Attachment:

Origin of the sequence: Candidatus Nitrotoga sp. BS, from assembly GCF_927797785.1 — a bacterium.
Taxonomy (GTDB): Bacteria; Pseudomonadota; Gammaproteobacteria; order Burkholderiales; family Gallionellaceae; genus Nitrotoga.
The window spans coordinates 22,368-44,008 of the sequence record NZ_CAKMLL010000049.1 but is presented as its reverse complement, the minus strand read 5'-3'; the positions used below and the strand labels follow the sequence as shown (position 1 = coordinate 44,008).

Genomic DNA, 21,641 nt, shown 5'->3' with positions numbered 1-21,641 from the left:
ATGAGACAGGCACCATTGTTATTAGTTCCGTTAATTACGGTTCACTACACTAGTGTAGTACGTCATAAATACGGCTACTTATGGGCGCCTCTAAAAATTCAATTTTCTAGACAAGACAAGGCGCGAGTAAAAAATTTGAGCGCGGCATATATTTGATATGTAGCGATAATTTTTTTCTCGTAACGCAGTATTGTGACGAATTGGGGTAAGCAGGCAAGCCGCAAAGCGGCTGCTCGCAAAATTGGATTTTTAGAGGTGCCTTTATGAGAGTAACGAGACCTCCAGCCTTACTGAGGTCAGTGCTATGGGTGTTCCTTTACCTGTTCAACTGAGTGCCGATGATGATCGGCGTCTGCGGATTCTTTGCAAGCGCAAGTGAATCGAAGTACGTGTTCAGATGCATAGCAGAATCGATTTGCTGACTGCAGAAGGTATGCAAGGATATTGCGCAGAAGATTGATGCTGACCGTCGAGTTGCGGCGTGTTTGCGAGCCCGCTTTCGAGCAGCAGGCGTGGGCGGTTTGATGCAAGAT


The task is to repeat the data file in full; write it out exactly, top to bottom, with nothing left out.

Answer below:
Origin of the sequence: Candidatus Nitrotoga sp. BS, from assembly GCF_927797785.1 — a bacterium.
Taxonomy (GTDB): Bacteria; Pseudomonadota; Gammaproteobacteria; order Burkholderiales; family Gallionellaceae; genus Nitrotoga.
The window spans coordinates 22,368-44,008 of the sequence record NZ_CAKMLL010000049.1 but is presented as its reverse complement, the minus strand read 5'-3'; the positions used below and the strand labels follow the sequence as shown (position 1 = coordinate 44,008).

Genomic DNA, 21,641 nt, shown 5'->3' with positions numbered 1-21,641 from the left:
ATGAGACAGGCACCATTGTTATTAGTTCCGTTAATTACGGTTCACTACACTAGTGTAGTACGTCATAAATACGGCTACTTATGGGCGCCTCTAAAAATTCAATTTTCTAGACAAGACAAGGCGCGAGTAAAAAATTTGAGCGCGGCATATATTTGATATGTAGCGATAATTTTTTTCTCGTAACGCAGTATTGTGACGAATTGGGGTAAGCAGGCAAGCCGCAAAGCGGCTGCTCGCAAAATTGGATTTTTAGAGGTGCCTTTATGAGAGTAACGAGACCTCCAGCCTTACTGAGGTCAGTGCTATGGGTGTTCCTTTACCTGTTCAACTGAGTGCCGATGATGATCGGCGTCTGCGGATTCTTTGCAAGCGCAAGTGAATCGAAGTACGTGTTCAGATGCATAGCAGAATCGATTTGCTGACTGCAGAAGGTATGCAAGGATATTGCGCAGAAGATTGATGCTGACCGTCGAGTTGCGGCGTGTTTGCGAGCCCGCTTTCGAGCAGCAGGCGTGGGCGGTTTGATGCAAGAT